Cycling the GR 48

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We had one more route to bite off before we made the jump back to the land of bills and responsibilities. To keep it interesting, we picked a nice section of the GR 48 footpath from north of Seville east to Cordoba.

There are hundreds of thousands of kilometers of long-distance footpaths etched throughout western Europe. The once foot-beaten trails are now made up of a mix of surfaces including gravel, rock, singletrack, dirt, and the occasional slice of tar. Some of these tracks are unique to just one country or region, but many of the numbered footpaths pass through several countries.

The walking routes make use of an ancient network of national and local trails such as the GR paths. The ‘GR’ stands for Gran Recorrido in Spanish; in French it translates to Grande Ranndonée, which sounds a bit more inviting for bike travel.

The GR 48 (Sendero de Sierra Morena) is a 590 kilometer route that starts in Barrancos, a small village in eastern Portugul. It’s the longest path in southern Spain and mostly located within the Sierra de Aracena and the Sierra Norte de Sevilla Natural Parks, some of the country’s most uninhabited areas. Fine by me.

The portion we cycled was indeed remote. It carried us though dark forests, past long abandoned ruins, across acres of wooded farmland home to the iberian black-footed pig, and eventually into the endless groves of orange and fields of sunflower. There were days when we saw no one. One night we made camp just feet from the road and didn’t have a worry. The trail was broken up by tar sections through small towns which made interesting pitstops for coffee or sundries. We were only in the grasp of the GR 48 for a few days, but the remote riding and ever-changing landscape made me regret not delaying our flight and tackling the whole thing.

GR 48 Map

A map of the GR 48 through Spain. We picked it up from a local guest house at the beginning of our route.

Cycling The GR 48 Map

A detail of the Sierra Norte de Sevilla portion of the path. This portion starts with a very nice Via Verde from Cazalla De La Sierra. More here.
Cycling The GR 48 - Bike Touring
A bicycle rental business near the greenway.

Cycling The GR 48 - Bike Touring

Surly ECR with Velocity Blunt 35 29er wheels and Surly Knards, Tubus Rack

The ECR posed at a very old church.

Cycling The GR 48 - Bike Touring

Onlookers.

Cycling The GR 48 - Bike Touring

There are many interesting relics to look at on these old roads.

Cycling The GR 48 - Bike Touring

A ruin at the Cerro del Hierro mine.

Cycling The GR 48 - Bike Touring

The markings to follow the GR 48. Most GRs are blazed with characteristic markings consisting of a white stripe above a red one…

Cycling The GR 48 - Bike Touring

… an ‘X’ of the same colors denotes a direction that deviates from the GR. The blazes appear regularly along the route, especially at crossroads or interchanges. Although, sometimes it takes some searching.

Cycling The GR 48 - Bike Touring

The path follows some pavement, gravel, dirt tracks…
Cycling The GR 48 - Bike Touring
… and steep hike-a-bike sections…

Cycling The GR 48 - Bike Touring

… and goes through farmland.

Cycling The GR 48 - Bike Touring

There was a section where several fire towers peaked from the treetops.

Cycling The GR 48 - Bike Touring

Gin cooking with boxed white wine we picked up in the last village.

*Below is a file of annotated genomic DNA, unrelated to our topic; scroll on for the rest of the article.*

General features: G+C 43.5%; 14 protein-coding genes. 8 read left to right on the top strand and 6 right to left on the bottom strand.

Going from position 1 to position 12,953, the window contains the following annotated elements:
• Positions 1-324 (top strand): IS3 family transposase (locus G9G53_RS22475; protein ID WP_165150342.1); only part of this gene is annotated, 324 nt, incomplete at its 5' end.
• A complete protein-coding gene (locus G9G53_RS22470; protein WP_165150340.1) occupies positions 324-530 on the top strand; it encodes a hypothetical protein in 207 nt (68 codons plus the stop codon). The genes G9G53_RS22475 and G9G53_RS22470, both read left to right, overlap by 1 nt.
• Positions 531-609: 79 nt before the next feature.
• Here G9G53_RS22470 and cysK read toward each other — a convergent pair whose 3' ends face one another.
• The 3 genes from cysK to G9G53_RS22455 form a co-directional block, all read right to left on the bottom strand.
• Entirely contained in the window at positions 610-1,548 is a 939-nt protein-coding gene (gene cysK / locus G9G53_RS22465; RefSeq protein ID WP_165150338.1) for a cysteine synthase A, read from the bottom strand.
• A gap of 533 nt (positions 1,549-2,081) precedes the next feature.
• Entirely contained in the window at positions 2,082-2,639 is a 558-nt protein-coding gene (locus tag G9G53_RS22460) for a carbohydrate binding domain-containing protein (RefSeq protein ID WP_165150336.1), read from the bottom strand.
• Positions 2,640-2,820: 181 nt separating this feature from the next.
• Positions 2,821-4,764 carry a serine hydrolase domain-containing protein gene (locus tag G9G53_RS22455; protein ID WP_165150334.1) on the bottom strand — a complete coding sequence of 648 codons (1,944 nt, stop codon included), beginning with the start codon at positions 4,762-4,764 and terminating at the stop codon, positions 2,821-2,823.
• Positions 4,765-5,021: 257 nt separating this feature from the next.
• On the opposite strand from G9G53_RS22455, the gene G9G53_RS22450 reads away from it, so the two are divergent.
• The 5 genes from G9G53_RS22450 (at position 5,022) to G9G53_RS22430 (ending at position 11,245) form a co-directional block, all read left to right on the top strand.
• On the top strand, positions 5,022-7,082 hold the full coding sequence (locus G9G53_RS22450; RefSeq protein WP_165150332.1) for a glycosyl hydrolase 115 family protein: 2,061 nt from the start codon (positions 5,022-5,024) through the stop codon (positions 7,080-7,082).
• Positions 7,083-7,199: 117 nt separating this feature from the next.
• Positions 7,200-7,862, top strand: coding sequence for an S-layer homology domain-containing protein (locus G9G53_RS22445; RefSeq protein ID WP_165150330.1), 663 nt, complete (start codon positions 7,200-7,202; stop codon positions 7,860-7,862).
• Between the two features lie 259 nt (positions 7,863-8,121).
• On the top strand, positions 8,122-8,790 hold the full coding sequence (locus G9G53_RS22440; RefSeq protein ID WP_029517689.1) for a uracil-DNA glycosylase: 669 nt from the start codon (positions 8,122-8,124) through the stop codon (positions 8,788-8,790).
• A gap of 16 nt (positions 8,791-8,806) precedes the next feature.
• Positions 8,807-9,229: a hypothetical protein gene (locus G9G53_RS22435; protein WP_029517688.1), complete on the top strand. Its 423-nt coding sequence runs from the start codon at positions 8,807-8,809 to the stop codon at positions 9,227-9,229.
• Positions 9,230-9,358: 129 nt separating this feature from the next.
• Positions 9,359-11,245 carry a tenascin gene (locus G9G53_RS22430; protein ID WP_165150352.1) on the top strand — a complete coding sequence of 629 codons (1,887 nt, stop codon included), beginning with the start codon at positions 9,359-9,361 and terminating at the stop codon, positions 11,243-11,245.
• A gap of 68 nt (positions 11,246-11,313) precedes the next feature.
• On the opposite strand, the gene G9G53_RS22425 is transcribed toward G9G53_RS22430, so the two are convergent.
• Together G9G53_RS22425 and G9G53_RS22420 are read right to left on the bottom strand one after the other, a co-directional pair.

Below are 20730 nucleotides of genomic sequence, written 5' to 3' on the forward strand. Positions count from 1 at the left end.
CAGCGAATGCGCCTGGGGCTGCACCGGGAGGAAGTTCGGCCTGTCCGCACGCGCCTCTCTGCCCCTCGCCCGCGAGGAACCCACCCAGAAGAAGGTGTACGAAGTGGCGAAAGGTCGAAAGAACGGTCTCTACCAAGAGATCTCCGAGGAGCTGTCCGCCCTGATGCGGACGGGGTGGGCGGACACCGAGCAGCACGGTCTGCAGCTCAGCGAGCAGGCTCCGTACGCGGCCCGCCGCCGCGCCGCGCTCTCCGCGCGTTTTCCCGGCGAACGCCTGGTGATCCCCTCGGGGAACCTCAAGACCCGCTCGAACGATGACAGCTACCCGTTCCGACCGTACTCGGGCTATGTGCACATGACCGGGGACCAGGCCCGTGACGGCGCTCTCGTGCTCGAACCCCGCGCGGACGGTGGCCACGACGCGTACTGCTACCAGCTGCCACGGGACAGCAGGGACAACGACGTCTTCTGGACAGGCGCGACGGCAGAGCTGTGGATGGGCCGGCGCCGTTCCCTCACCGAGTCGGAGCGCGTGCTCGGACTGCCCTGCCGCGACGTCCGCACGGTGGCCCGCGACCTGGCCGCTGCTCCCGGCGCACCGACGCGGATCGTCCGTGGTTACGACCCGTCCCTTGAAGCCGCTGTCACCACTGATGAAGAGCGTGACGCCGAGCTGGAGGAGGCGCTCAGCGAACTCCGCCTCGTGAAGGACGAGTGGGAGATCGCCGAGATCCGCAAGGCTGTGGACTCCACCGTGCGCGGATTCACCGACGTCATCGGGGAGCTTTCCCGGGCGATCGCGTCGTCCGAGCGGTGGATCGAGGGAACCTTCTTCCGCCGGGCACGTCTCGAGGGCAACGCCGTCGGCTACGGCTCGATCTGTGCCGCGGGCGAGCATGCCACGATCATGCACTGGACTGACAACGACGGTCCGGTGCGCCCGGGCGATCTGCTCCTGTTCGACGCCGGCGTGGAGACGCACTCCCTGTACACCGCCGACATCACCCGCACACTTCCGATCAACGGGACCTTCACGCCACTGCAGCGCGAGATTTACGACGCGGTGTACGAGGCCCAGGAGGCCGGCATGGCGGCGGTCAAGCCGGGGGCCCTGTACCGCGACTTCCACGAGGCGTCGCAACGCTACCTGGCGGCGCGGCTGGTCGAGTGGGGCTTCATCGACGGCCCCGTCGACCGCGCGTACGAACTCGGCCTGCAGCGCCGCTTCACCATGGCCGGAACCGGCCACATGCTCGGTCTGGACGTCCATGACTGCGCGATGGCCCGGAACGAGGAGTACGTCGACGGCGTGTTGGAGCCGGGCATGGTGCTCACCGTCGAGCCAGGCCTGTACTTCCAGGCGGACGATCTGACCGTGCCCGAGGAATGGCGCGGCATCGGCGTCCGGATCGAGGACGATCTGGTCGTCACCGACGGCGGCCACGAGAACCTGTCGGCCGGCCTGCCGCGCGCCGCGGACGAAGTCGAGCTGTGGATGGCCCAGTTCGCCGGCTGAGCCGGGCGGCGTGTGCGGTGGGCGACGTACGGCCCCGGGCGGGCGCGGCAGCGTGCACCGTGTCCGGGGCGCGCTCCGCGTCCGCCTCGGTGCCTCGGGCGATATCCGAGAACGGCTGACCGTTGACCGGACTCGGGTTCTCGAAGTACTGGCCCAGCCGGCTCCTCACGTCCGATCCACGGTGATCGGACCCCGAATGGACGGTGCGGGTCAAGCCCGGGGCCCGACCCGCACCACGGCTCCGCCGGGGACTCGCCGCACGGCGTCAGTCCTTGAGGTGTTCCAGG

Big Agnes Flycreek - Bike Touring

Camping in a strip of woods between some farmland and the rough gravel road.

Bike Touring Cooking

Prepping a nice risotto.

Cycling The GR 48 - Bike Touring

Cycling The GR 48 - Bike Touring

Exploring an old ruin.

Cycling The GR 48 - Bike Touring

The track became a technical wonderland of rocks and stone grooves.

Cycling The GR 48 - Bike Touring

The scenery changed from woodlands to farmland as we left the Sierra towards Cordoba.

Cordoba photos

A few shots from Cordoba…
Cordoba, Spain photo

Bike Touring Spain, Madrid

Counting days we took a train to Madrid.
Madrid Street Photography
Madrid Street Art

El Pedal, Madrid, Spain

El Pedal, a nice craft beer bar in a hipster neighborhood in Madrid.

Madrid Street Art

Madrid has a nice selection of street art, but you have to find it after hours or during siesta when the security doors are shut.

Madrid Street Art

Madrid Street Art

Madrid Street Art

Cordoba, Spain photo
A reminder that we would be going home in a couple of days.

For more information on this route, including GPS and logistics, click here. Also, check out our growing list of bikepacking and dirt road touring routes.

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  • Cass

    Awesome!

    Love the babyhead!

  • http://www.pedalingnowhere.com/ Logan

    Thanks! Yeah that’s a killer sculpture. There is another head facing that one with its eyes open as well…

  • http://www.gypsybytrade.wordpress.com/ Nicholas

    Ah, those red and white blazes. I could follow them forever.

  • http://www.pedalingnowhere.com/ Logan

    You will be soon, right? If you guys make it down toward Spain, I think this is a good one, along with the Transnevada route!

  • http://www.gypsybytrade.wordpress.com/ Nicholas

    Yes, soon. We fly to Vienna July 22, and point our tires towards Slovakia, Ukraine, and Romania, to start.

  • http://www.pedalingnowhere.com/ Logan

    Nice. I look forward to hearing your stories…

  • Carolyn

    Howdy! I am planning a trek from Madrid to Sevilla. Can we talk in detail? I’d love to hear your thoughts about my current route and any travel advice you can offer beyond these rad blog posts.

  • http://www.bikepacking.com/ BIKEPACKING.com (Logan)

    Sure, feel free to email me directly: pedalingnowhere at gmail dot com

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